CBRNE Particles – EMS Worker Fatigue, Hunting IEDs, Improving TSA Security

Topics in this issue include EMS worker fatigue, hunting IEDs, overhauling TSA and nuclear facilities in Crimea.

U.S. to Ratify Two Long-Stalled Nuclear Terrorism Bills

Deep in the USA Freedom Act which was signed into law by President Barack Obama last week, there is a section which will let the United States complete ratification of two-long stalled treaties aimed at preventing nuclear terrorism. HSNW >>

Bulgarian Plant Blast Latest in Series

The blast that killed a US Defense Department contractor at Bulgaria’s state-run arms plant VMZ Sopot last weekend follows a string of accidents there, including two this spring. In March, a blast took place at a warehouse owned by VMZ Sopot but there were no casualties. Another blast took place at the same warehouse in late April, also causing no casualties. Defense News >>

Combating Fatigue in Emergency Medical Service

The availability of medical care provided by EMS workers is necessary at all times, day or night. This requirement has led to circumstances where EMS workers across the entire industry are working in sleep deprived and fatigued states. Drowsy or fatigued EMS providers are substantially more likely to be injured on the job, commit a medical error, or perform a safety-compromising behavior. Global Biodefense >>

IED Hunters Adapt to Sophisticated Threats

Aided by readily available bomb-making instructions on the Internet, IEDs are the fastest growing type of weapon used by insurgents and terrorists worldwide, with hundreds of attacks now recorded every month in some 100 nations, according to the U.S. Department of Defense. As if that weren’t enough, now there is growing evidence they have been adopted by some nation-states for use in urban warfare environments. Military & Aerospace Electronics >>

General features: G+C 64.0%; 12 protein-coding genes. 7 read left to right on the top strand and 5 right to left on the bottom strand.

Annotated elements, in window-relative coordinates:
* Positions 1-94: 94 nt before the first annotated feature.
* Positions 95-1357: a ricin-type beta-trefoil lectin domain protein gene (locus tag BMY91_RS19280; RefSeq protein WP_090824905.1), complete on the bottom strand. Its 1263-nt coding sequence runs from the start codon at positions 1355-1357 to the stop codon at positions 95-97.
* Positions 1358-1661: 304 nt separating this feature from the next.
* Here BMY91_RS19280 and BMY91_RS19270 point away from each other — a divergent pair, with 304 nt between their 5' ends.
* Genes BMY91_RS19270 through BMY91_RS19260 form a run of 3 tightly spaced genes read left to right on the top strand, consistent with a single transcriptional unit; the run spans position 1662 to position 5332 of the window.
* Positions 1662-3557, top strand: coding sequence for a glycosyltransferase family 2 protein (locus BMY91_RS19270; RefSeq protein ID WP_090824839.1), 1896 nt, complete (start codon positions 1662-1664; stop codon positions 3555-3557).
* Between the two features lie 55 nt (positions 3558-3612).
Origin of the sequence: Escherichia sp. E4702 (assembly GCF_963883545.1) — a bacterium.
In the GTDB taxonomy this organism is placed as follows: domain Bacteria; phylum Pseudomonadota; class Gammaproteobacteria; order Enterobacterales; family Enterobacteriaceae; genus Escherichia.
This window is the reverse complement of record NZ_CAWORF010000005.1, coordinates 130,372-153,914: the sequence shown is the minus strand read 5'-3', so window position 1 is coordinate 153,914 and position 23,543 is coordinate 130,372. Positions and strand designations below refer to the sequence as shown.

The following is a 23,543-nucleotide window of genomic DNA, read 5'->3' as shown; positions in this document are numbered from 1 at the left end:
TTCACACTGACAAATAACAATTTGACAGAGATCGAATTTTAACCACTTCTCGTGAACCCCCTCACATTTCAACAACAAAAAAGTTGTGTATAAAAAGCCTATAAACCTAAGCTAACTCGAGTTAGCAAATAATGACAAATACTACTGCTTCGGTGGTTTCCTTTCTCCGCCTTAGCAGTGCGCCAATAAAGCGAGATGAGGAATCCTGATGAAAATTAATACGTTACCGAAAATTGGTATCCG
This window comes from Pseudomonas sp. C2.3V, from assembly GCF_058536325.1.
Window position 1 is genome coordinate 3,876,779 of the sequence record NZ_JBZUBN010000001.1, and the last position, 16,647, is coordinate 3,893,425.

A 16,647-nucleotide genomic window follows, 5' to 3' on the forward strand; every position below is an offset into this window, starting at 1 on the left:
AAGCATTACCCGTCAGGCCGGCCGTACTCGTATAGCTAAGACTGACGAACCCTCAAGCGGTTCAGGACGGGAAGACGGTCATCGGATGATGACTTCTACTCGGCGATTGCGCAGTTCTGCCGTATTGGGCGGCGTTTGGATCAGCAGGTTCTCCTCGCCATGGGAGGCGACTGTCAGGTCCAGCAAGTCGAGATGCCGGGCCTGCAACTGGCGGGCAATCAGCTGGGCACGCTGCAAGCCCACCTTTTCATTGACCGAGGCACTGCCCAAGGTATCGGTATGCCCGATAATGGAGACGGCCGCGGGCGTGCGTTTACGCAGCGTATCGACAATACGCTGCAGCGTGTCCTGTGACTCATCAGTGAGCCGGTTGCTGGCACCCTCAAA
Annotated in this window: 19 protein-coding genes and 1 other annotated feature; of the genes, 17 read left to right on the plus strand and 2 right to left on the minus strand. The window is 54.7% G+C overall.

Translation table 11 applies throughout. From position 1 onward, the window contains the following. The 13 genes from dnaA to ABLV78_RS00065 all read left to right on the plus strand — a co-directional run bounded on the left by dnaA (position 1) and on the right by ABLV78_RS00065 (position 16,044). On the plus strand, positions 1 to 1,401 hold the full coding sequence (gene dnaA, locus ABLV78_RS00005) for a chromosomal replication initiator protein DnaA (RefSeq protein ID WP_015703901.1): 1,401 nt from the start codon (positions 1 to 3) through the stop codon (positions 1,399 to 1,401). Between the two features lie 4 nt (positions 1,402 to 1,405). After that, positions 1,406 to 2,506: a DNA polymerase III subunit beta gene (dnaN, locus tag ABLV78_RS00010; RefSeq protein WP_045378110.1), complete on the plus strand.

Russia Wants IAEA to Recognize Crimea’s Legal Status

There is a very small IR-100 training reactor (200 kW) at the Naval Engineering school in the Sevastopol National University of Nuclear Energy and Industry in Crimea. This was taken over in the Russian annexation of Crimea, in April 2014, and Ukraine has raised with IAEA the safeguards implication. Russia’s national radioactive waste management company, NO RAO, will receive data for the accounting and control of radioactive materials and waste from Crimea. World Nuclear News >>

Army Tests Satellite-Independent Battlefield Radio

The Army has developed a method for improved battlefield communication without the need for satellites.  Vehicle-mounted, high-bandwidth networking radios that use line-of-sight communications waveforms link soldiers at the company level with battalion and brigade commands, providing ground-level connectivity. Mid-tier networking vehicular radios, or MNVRs, allow for rapid exchange of voice messages, images and video with commanders. Defense Systems >>

Surveillance Law Lets U.S. Ratify Nuclear Terrorism Treaties

Tucked into the surveillance bill that became law was a little-noticed section that will let the United States complete ratification of two long-stalled treaties aimed at stopping a frightening scenario: terrorists wielding radioactive bombs. Army Times >>